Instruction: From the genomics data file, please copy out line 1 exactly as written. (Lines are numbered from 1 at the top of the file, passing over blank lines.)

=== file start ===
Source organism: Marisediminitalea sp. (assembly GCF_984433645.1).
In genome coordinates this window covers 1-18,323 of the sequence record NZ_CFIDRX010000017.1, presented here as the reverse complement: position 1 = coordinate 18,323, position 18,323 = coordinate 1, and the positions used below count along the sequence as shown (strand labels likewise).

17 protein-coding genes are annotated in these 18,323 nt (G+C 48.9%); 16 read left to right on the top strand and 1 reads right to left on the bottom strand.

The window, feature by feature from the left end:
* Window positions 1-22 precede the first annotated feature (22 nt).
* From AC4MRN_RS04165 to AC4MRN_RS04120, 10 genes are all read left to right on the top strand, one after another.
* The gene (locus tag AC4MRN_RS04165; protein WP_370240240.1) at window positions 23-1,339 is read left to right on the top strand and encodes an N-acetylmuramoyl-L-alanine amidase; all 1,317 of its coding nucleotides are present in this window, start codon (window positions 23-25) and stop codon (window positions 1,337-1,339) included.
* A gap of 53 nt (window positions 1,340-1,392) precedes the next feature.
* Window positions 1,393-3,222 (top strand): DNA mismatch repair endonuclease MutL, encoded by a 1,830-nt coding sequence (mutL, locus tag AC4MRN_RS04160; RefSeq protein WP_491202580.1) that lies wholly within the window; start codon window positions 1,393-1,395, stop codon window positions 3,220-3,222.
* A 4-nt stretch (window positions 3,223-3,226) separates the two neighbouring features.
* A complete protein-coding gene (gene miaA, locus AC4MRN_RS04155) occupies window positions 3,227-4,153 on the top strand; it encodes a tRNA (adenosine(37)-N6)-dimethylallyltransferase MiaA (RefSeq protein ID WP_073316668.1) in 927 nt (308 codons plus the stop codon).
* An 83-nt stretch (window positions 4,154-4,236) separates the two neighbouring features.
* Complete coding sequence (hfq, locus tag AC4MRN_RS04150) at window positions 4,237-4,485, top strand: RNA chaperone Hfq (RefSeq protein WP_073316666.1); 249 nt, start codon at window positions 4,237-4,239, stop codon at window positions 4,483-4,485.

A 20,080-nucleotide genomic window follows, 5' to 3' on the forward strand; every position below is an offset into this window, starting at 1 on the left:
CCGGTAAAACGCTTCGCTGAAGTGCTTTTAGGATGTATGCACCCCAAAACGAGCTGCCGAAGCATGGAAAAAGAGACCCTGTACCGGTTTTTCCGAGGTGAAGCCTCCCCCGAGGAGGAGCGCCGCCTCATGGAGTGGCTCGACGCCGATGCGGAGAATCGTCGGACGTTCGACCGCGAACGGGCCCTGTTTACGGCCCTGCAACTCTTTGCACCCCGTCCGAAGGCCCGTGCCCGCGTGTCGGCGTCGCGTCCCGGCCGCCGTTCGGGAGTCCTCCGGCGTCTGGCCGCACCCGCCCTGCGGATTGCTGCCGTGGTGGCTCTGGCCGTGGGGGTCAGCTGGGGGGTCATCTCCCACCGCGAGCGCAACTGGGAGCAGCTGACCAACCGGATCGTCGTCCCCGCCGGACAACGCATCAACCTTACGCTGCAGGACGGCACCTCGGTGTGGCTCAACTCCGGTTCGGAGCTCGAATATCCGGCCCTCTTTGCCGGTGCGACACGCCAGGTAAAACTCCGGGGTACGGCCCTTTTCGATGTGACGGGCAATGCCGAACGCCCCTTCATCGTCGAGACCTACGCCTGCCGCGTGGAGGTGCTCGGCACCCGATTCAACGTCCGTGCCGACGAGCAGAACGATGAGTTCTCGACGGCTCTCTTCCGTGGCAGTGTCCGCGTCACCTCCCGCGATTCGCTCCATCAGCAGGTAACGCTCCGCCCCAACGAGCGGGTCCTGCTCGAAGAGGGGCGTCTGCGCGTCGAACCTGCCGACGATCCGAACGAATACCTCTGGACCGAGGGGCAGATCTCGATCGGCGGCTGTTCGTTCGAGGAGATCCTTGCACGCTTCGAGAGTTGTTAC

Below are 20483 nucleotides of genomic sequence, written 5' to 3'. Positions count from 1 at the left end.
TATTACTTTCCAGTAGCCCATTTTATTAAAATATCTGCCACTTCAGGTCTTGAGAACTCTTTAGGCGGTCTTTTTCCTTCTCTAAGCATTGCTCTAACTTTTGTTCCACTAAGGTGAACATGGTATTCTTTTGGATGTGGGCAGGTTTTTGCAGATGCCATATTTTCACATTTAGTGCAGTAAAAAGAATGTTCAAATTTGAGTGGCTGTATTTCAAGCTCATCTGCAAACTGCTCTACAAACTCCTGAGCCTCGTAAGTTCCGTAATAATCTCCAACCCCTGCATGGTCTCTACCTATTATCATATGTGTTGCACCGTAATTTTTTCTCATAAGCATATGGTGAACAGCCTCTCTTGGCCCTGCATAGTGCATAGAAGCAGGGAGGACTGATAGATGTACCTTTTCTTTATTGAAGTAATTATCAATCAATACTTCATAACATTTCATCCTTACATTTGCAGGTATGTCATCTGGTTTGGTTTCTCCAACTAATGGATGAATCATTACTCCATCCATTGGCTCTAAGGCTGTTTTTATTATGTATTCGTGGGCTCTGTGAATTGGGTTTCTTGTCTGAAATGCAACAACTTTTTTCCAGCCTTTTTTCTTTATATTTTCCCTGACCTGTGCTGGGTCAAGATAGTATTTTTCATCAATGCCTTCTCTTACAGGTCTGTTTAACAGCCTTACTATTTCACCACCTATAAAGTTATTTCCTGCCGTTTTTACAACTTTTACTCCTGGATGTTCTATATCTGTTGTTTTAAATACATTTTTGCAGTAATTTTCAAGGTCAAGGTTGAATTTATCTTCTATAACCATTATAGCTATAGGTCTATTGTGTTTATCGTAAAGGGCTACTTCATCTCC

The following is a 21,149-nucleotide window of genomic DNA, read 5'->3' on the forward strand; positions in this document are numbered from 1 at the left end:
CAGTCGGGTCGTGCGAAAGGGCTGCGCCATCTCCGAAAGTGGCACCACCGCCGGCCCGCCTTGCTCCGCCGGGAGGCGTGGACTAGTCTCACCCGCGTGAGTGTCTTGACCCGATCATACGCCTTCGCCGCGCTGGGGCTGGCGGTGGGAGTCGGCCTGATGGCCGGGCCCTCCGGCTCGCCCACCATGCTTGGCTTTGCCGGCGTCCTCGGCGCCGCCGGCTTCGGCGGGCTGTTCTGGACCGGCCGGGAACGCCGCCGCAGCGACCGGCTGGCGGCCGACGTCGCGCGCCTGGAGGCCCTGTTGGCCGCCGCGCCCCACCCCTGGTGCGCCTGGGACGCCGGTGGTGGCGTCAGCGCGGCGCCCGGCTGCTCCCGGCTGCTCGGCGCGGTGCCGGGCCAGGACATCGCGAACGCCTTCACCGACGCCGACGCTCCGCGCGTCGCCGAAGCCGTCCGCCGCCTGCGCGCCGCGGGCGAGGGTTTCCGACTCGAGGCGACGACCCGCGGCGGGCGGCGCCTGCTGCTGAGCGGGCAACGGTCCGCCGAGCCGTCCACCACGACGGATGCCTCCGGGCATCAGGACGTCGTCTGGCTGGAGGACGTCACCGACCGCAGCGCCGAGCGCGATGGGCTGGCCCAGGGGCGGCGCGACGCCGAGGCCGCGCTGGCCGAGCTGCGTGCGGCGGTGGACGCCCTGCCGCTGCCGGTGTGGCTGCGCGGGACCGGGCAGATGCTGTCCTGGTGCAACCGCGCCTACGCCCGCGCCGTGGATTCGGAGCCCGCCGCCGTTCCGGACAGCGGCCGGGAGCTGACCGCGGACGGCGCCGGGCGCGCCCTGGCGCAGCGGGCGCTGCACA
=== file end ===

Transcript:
Source organism: Marisediminitalea sp. (assembly GCF_984433645.1).